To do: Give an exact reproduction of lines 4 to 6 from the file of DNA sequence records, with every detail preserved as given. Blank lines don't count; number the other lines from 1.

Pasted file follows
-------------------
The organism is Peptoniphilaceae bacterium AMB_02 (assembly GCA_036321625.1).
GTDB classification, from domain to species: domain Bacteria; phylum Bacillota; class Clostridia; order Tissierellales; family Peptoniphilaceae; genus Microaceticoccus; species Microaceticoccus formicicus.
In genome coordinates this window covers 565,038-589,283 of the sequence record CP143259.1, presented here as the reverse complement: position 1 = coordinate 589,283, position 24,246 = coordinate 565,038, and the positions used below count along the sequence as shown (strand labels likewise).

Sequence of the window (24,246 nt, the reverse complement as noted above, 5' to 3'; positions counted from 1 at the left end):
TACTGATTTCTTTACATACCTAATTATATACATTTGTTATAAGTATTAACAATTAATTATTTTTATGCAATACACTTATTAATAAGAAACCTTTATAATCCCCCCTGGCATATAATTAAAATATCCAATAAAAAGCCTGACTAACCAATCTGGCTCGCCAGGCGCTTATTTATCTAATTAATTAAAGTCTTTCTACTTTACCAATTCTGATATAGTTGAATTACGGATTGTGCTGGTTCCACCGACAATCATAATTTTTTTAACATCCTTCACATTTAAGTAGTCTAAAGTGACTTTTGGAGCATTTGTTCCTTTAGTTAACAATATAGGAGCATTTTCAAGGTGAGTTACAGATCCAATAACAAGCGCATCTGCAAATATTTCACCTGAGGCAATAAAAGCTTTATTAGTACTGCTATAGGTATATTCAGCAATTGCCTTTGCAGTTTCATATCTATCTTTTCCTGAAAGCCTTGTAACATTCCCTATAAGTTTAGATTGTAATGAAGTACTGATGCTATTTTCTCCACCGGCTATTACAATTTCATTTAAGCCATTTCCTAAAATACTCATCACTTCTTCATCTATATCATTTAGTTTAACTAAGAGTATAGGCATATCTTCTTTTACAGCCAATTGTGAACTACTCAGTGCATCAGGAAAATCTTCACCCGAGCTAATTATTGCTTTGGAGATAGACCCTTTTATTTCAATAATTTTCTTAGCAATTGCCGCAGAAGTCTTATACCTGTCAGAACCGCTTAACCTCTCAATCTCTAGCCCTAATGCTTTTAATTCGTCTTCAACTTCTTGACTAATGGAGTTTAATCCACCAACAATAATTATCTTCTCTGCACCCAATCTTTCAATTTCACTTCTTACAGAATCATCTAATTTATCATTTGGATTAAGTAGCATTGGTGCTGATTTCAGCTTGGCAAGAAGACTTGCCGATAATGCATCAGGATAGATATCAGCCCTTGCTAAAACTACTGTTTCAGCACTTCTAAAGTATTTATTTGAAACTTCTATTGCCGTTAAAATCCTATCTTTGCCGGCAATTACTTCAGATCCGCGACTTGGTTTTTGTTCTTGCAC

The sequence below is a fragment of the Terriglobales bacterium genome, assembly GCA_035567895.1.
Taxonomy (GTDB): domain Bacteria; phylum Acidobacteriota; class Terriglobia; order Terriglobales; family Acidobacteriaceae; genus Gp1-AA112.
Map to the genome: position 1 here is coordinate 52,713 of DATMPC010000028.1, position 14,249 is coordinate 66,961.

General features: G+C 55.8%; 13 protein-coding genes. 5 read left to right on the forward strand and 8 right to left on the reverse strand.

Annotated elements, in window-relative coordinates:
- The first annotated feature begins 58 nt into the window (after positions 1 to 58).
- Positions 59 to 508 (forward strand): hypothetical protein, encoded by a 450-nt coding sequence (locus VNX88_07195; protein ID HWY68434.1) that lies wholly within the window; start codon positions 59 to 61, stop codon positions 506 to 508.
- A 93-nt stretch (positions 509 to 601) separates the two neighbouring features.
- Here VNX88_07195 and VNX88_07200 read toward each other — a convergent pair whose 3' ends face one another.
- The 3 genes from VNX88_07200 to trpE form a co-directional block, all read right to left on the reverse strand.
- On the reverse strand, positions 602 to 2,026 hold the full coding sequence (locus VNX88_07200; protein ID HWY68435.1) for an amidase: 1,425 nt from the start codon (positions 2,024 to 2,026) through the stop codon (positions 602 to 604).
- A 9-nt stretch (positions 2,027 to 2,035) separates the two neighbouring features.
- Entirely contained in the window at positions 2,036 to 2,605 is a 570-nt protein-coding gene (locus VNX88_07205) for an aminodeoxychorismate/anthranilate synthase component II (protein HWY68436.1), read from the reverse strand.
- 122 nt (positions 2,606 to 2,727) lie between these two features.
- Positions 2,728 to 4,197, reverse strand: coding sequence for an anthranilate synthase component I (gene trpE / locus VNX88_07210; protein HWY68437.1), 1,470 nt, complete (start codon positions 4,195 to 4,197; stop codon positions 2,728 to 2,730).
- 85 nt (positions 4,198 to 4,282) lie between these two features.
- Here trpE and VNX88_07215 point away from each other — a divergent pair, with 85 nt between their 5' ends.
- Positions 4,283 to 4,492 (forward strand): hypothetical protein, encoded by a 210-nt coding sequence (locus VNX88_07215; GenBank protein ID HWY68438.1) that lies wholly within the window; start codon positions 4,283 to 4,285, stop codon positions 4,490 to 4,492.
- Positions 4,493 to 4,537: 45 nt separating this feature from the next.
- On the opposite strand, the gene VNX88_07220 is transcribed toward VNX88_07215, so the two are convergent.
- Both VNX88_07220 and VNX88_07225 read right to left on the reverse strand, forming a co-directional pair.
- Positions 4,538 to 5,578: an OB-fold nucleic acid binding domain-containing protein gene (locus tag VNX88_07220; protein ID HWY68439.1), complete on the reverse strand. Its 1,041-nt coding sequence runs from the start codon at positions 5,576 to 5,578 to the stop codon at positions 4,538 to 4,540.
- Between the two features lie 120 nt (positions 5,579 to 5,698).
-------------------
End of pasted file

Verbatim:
Sequence of the window (24,246 nt, the reverse complement as noted above, 5' to 3'; positions counted from 1 at the left end):
TACTGATTTCTTTACATACCTAATTATATACATTTGTTATAAGTATTAACAATTAATTATTTTTATGCAATACACTTATTAATAAGAAACCTTTATAATCCCCCCTGGCATATAATTAAAATATCCAATAAAAAGCCTGACTAACCAATCTGGCTCGCCAGGCGCTTATTTATCTAATTAATTAAAGTCTTTCTACTTTACCAATTCTGATATAGTTGAATTACGGATTGTGCTGGTTCCACCGACAATCATAATTTTTTTAACATCCTTCACATTTAAGTAGTCTAAAGTGACTTTTGGAGCATTTGTTCCTTTAGTTAACAATATAGGAGCATTTTCAAGGTGAGTTACAGATCCAATAACAAGCGCATCTGCAAATATTTCACCTGAGGCAATAAAAGCTTTATTAGTACTGCTATAGGTATATTCAGCAATTGCCTTTGCAGTTTCATATCTATCTTTTCCTGAAAGCCTTGTAACATTCCCTATAAGTTTAGATTGTAATGAAGTACTGATGCTATTTTCTCCACCGGCTATTACAATTTCATTTAAGCCATTTCCTAAAATACTCATCACTTCTTCATCTATATCATTTAGTTTAACTAAGAGTATAGGCATATCTTCTTTTACAGCCAATTGTGAACTACTCAGTGCATCAGGAAAATCTTCACCCGAGCTAATTATTGCTTTGGAGATAGACCCTTTTATTTCAATAATTTTCTTAGCAATTGCCGCAGAAGTCTTATACCTGTCAGAACCGCTTAACCTCTCAATCTCTAGCCCTAATGCTTTTAATTCGTCTTCAACTTCTTGACTAATGGAGTTTAATCCACCAACAATAATTATCTTCTCTGCACCCAATCTTTCAATTTCACTTCTTACAGAATCATCTAATTTATCATTTGGATTAAGTAGCATTGGTGCTGATTTCAGCTTGGCAAGAAGACTTGCCGATAATGCATCAGGATAGATATCAGCCCTTGCTAAAACTACTGTTTCAGCACTTCTAAAGTATTTATTTGAAACTTCTATTGCCGTTAAAATCCTATCTTTGCCGGCAATTACTTCAGATCCGCGACTTGGTTTTTGTTCTTGCAC

The sequence below is a fragment of the Terriglobales bacterium genome, assembly GCA_035567895.1.